Manchester airport security manager put ‘working pipe bomb’ in her pocket ‘so it wouldn’t go missing’ after it was seized from Ryanair passenger
- Explosive device found in suitcase of Nadeem Muhammad on his way to Italy
- Object was scanned and swabbed before Deborah Jeffrey put it in her pocket
- Device later handed to terrorism officers with experts finding it dangerous
- An investigationg found the object to contain nitroglycerin and nitrocellulose
An airport worker put a ‘working pipe bomb’ in her pocket after it was seized from a Ryanair passenger’s luggage.
The ‘crude improvised explosive device’ was found in the zip lining of Nadeem Muhammad’s suitcase, as he went through security at Manchester Airport on January 30.
Security terminal manager Deborah Jeffrey then ‘popped’ the dangerous object it her jacket, Manchester Crown Court heard.
Ms Jeffrey said: ‘I put the item into my pocket so it wouldn’t go missing.’
The device, made of batteries, masking tape, the tube of a marker pen and wire, was found to have no traces of destructive substances after a swab and scan at the airport.
Ms Jeffrey, who has worked at the airport for 19 years, said she later put it through an X-ray machine but could not see a detonator and did not believe it was viable.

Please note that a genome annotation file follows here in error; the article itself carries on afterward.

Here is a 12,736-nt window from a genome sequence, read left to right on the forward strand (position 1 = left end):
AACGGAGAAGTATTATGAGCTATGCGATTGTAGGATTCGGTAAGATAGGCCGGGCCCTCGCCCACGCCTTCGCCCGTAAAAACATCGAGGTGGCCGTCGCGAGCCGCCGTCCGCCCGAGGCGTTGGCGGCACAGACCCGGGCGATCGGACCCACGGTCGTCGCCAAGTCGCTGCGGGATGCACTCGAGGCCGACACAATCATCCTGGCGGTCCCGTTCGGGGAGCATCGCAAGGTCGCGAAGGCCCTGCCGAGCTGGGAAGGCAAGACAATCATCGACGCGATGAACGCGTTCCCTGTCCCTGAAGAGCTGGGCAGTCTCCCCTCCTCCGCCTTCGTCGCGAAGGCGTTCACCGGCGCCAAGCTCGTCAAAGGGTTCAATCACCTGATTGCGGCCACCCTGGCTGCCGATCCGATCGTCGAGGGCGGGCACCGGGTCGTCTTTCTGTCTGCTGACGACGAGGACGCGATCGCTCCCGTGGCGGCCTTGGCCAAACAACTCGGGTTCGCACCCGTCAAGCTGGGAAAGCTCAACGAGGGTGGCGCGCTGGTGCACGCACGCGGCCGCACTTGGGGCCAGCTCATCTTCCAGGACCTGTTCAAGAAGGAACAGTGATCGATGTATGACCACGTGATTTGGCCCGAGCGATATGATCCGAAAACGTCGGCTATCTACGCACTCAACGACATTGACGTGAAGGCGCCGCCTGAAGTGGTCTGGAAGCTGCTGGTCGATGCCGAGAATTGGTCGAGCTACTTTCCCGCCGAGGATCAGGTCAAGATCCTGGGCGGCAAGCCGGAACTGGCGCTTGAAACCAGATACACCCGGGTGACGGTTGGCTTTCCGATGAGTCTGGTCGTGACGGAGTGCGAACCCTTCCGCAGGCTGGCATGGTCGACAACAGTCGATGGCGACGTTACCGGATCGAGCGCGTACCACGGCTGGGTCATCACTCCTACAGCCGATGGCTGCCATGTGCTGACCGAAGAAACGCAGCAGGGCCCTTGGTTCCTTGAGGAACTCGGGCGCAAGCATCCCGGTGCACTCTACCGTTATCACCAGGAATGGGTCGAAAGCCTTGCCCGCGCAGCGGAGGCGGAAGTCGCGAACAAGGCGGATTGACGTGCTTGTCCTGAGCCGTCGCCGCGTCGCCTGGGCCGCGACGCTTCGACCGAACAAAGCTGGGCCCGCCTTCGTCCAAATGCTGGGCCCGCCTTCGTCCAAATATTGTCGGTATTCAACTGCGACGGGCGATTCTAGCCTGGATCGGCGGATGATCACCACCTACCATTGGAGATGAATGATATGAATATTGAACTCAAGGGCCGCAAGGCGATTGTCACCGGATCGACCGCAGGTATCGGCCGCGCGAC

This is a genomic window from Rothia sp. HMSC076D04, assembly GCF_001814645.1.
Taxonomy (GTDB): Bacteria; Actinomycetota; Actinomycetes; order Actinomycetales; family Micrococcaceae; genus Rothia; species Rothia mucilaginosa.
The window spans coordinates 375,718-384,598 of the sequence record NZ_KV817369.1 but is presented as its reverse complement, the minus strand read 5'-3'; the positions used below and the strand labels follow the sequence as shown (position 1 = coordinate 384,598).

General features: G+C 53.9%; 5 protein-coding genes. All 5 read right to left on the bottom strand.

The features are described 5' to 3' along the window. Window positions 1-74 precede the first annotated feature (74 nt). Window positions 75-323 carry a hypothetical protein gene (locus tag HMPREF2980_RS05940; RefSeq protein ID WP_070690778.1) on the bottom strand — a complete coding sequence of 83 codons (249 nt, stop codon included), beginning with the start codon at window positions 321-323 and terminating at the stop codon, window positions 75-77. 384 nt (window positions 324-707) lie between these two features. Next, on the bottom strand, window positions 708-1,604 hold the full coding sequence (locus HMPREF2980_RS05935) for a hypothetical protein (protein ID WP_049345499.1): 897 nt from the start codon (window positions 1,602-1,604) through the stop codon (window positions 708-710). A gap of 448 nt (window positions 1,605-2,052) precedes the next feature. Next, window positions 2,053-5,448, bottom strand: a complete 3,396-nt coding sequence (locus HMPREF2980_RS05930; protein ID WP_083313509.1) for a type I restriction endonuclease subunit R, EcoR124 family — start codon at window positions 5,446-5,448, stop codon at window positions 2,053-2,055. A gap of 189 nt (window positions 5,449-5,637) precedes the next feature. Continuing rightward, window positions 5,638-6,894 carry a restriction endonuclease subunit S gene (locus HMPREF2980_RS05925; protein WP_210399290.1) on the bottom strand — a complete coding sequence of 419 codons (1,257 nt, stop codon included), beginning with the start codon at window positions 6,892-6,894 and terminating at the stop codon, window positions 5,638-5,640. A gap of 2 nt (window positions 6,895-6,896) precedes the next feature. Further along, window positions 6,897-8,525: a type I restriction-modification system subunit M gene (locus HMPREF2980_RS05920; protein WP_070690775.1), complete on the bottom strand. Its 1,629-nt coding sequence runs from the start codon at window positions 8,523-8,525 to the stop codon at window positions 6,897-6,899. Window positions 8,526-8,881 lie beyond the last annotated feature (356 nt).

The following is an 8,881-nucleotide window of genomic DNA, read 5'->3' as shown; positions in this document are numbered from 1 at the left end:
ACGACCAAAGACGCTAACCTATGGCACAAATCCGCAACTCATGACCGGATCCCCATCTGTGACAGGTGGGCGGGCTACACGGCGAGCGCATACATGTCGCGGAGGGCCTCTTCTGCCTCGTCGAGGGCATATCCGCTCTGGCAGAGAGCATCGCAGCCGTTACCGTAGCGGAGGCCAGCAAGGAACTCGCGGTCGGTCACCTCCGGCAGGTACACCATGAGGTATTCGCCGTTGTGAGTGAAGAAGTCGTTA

It was later passed to counter terrorism police and found to be a ‘potentially viable’ bomb containing nitroglycerin and nitrocellulose.
The object had been spotted by security officers when Muhammad’s small green hand luggage went through scanners at the airport.
Ms Jeffrey said she had been ‘shocked’ when the device was first brought to her attention.
‘I thought ‘my God, what is it?
‘There are strange things people carry in their bags but I’d not seen anything like that before’, she said.
Ms Jeffrey asked Muhammad how the object got into his case and he said he didn’t know and claimed someone else may have put it there, the court heard.
She said: ‘He was just very calm and just sat, just calm and quiet.’
Muhammad, who was attempting to board a flight to Italy, was then questioned by counter terrorism officers but not arrested.
He returned to the airport on February 5 and flew to Italy.
It was only when the device was examined by a forensics officer on February 8 that suspicions were raised and the bomb squad was called.
Muhammad, who was born in Pakistan but had an Italian passport, was arrested when he returned to the UK on February 12.
Parts of the improvised explosive were shown to the jury on Tuesday.
The court heard the device could have been detonated if action was taken to connect wires seen protruding from it.
In a report read to the court, forensics expert Lorna Philp said the bomb would have had the potential to cause injury to people and damage to property if detonated.
She said the person who set off the bomb would have had to be very close to the device to connect the wires, putting themselves at greatest risk of injury.
Muhammad, from Bury in Greater Manchester, denies possession of explosives with intent to endanger life or property and an alternative charge of possession of explosives under suspicious circumstances.
The trial was adjourned until Wednesday morning, when the defence case is due to start.